Picture courtesy- www.wildernessbirding.com
Picture courtesy- www.wildernessbirding.com

Study to determine dwindling house crow population

The Nature Conservation Division (NCD) in collaboration with the Ugyen Wangchuck Institute for Conservation and Environmental Research (UWICER) has initiated a count of the house crow population in Thimphu city area, whose population has visibly declined in recent years say bird specialists.

“Even without any formal study we have noticed a decline in their numbers,” said UWICER ornithologist Sherab.

He said the survey is being done using transect method, during early morning and evening, to map the major congregation sites in Thimphu.

Sherab said that in Bhutan, house crows are normally distributed along the urban areas in the southern region bordering India. However, in the recent past they have started inhabiting the areas northward where they were never found before.

From the survey results, short-term interventions like trapping and translocation of birds to the natural habitats will be carried out. Nest destruction and site-specific waste management will be adopted as long term measures.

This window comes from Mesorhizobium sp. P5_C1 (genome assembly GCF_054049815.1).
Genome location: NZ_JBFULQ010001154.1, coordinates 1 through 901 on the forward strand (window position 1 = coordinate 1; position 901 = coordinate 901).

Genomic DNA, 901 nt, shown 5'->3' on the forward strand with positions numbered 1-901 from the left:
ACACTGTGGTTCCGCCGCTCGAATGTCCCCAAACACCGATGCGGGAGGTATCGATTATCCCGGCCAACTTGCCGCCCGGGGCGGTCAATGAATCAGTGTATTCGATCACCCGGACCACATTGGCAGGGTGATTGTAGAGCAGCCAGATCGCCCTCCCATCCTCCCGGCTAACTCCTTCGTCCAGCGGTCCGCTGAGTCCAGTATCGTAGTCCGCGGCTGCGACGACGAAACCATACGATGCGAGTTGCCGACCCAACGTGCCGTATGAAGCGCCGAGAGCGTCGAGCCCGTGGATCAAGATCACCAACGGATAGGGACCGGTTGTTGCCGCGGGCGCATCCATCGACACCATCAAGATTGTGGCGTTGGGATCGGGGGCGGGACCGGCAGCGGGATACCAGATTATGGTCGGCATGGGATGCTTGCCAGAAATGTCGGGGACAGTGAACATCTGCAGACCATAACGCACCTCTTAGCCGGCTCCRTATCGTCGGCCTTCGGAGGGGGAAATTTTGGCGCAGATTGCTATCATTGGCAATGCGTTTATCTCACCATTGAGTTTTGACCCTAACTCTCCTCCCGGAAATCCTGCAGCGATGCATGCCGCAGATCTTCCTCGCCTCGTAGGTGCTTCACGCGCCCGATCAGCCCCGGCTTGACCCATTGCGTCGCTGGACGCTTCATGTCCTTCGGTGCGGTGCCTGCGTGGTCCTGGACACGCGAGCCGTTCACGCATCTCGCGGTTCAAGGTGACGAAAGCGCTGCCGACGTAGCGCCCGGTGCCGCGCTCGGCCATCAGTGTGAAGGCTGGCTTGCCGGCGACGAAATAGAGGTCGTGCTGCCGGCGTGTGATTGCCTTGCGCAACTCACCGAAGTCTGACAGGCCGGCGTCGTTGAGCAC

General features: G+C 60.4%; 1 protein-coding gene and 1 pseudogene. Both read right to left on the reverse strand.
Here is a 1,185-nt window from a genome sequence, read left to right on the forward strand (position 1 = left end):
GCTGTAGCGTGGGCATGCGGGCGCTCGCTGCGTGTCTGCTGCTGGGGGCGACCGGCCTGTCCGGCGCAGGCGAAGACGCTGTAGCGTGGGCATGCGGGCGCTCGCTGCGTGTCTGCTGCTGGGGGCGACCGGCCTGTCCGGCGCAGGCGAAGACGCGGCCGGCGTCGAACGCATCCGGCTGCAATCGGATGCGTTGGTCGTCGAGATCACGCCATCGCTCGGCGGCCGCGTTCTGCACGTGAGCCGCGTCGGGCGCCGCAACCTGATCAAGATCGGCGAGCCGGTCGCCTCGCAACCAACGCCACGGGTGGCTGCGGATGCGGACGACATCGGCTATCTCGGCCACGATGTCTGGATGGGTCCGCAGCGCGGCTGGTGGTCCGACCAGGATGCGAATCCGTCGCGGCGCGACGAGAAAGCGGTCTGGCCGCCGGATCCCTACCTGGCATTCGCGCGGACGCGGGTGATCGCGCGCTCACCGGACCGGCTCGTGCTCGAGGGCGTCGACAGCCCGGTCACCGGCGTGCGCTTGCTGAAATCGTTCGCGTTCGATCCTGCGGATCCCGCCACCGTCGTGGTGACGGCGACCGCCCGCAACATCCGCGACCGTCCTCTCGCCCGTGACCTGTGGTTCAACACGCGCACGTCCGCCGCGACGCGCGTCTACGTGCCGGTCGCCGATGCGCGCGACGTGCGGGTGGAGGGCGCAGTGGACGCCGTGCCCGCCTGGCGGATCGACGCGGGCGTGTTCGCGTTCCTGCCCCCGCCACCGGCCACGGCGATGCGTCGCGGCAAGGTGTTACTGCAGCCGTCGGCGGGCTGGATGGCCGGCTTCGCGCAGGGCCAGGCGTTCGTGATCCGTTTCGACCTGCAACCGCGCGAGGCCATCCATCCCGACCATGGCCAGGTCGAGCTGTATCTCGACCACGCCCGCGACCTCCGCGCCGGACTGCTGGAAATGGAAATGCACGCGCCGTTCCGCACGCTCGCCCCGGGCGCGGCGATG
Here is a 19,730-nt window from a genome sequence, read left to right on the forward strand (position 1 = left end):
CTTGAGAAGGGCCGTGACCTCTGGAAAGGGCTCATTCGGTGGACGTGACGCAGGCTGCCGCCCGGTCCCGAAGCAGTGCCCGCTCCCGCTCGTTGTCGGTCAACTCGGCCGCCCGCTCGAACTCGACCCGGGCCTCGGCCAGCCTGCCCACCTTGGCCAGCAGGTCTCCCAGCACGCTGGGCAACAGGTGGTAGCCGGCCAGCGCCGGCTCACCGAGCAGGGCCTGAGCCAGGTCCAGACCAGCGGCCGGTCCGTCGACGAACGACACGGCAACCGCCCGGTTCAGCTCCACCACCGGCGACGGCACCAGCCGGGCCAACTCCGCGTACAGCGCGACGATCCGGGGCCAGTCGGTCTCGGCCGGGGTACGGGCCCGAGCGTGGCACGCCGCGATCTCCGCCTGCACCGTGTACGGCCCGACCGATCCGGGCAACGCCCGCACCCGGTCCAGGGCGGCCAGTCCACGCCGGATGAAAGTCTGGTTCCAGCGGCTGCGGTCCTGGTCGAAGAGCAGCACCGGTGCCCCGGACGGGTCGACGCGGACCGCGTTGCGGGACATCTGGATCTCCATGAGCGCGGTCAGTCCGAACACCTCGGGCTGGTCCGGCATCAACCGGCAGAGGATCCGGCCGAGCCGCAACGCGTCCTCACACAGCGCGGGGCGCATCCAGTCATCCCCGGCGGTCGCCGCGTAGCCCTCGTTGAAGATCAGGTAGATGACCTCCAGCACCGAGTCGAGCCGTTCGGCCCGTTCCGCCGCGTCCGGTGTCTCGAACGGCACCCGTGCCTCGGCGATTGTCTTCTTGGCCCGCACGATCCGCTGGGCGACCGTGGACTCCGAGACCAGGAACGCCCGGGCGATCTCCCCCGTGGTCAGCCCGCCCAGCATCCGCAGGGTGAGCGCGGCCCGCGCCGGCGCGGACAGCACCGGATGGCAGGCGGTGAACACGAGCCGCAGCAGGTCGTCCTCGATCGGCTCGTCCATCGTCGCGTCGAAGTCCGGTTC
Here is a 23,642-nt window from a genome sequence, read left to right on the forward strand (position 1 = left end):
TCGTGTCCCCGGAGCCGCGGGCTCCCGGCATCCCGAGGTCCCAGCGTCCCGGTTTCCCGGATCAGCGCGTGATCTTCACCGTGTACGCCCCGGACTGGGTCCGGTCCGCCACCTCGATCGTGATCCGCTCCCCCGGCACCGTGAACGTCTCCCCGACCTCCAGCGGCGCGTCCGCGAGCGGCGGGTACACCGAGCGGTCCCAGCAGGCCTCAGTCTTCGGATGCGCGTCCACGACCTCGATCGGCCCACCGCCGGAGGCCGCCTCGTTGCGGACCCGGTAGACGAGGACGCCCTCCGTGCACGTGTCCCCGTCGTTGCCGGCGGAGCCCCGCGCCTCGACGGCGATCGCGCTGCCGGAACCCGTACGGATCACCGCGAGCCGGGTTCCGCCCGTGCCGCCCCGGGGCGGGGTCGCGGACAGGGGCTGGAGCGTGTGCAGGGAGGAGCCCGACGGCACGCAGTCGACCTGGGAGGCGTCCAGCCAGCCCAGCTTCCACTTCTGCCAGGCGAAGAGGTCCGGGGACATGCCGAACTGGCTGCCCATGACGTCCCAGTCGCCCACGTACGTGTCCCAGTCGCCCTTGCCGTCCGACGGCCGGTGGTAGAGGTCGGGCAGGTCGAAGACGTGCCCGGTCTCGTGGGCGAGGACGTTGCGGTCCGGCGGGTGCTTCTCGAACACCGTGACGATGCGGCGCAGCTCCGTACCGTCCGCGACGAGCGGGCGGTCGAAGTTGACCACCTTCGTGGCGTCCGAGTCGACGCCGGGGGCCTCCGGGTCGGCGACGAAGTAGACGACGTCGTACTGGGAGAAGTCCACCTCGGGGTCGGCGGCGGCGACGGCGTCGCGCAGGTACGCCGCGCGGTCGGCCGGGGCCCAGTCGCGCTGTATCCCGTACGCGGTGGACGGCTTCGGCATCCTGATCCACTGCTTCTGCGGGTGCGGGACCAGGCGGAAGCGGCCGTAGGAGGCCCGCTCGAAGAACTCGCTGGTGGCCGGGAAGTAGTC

Such activity as per the WCD is aimed at collecting detailed information about the bird and its response to change in environment.

“The survey will also indicate any decline in the population of house crows over the years,” Sherab said.

The house crow is native to India, parts of Asia and the Middle East. In the past house crows were deliberately introduced to new areas supposedly as an aid to cleaning refuse from towns.

As per the Nature Conservation Division house crows have become established in more than 28 countries outside their native range. House crows are globally regarded as invasive species, known agricultural pests, detrimental to native bird species and carriers of number of human enteric disease organisms.

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